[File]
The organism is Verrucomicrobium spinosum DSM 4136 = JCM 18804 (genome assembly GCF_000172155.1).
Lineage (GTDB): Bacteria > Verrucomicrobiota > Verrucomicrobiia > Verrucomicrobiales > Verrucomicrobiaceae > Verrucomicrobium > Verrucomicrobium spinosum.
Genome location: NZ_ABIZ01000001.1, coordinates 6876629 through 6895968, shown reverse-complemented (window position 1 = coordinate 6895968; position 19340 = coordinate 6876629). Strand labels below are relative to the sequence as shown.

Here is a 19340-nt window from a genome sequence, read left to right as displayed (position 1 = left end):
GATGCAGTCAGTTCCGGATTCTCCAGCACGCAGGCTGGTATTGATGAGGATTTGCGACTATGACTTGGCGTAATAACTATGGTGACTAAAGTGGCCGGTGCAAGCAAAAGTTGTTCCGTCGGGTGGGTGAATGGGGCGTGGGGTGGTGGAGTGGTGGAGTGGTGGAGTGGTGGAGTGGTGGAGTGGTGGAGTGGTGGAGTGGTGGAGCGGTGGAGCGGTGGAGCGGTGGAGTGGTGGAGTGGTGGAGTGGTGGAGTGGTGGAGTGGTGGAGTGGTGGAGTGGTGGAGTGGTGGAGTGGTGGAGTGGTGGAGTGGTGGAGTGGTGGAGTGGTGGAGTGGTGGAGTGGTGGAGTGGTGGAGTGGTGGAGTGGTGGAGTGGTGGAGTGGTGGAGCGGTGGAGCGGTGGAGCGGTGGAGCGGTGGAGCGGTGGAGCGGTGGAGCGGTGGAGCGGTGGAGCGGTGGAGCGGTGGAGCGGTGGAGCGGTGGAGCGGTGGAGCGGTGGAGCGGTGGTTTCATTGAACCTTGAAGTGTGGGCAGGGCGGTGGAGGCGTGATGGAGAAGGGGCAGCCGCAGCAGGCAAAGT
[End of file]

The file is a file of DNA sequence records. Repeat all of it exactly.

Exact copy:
The organism is Verrucomicrobium spinosum DSM 4136 = JCM 18804 (genome assembly GCF_000172155.1).
Lineage (GTDB): Bacteria > Verrucomicrobiota > Verrucomicrobiia > Verrucomicrobiales > Verrucomicrobiaceae > Verrucomicrobium > Verrucomicrobium spinosum.
Genome location: NZ_ABIZ01000001.1, coordinates 6876629 through 6895968, shown reverse-complemented (window position 1 = coordinate 6895968; position 19340 = coordinate 6876629). Strand labels below are relative to the sequence as shown.

Here is a 19340-nt window from a genome sequence, read left to right as displayed (position 1 = left end):
GATGCAGTCAGTTCCGGATTCTCCAGCACGCAGGCTGGTATTGATGAGGATTTGCGACTATGACTTGGCGTAATAACTATGGTGACTAAAGTGGCCGGTGCAAGCAAAAGTTGTTCCGTCGGGTGGGTGAATGGGGCGTGGGGTGGTGGAGTGGTGGAGTGGTGGAGTGGTGGAGTGGTGGAGTGGTGGAGTGGTGGAGTGGTGGAGCGGTGGAGCGGTGGAGCGGTGGAGTGGTGGAGTGGTGGAGTGGTGGAGTGGTGGAGTGGTGGAGTGGTGGAGTGGTGGAGTGGTGGAGTGGTGGAGTGGTGGAGTGGTGGAGTGGTGGAGTGGTGGAGTGGTGGAGTGGTGGAGTGGTGGAGTGGTGGAGTGGTGGAGTGGTGGAGTGGTGGAGCGGTGGAGCGGTGGAGCGGTGGAGCGGTGGAGCGGTGGAGCGGTGGAGCGGTGGAGCGGTGGAGCGGTGGAGCGGTGGAGCGGTGGAGCGGTGGAGCGGTGGAGCGGTGGAGCGGTGGTTTCATTGAACCTTGAAGTGTGGGCAGGGCGGTGGAGGCGTGATGGAGAAGGGGCAGCCGCAGCAGGCAAAGT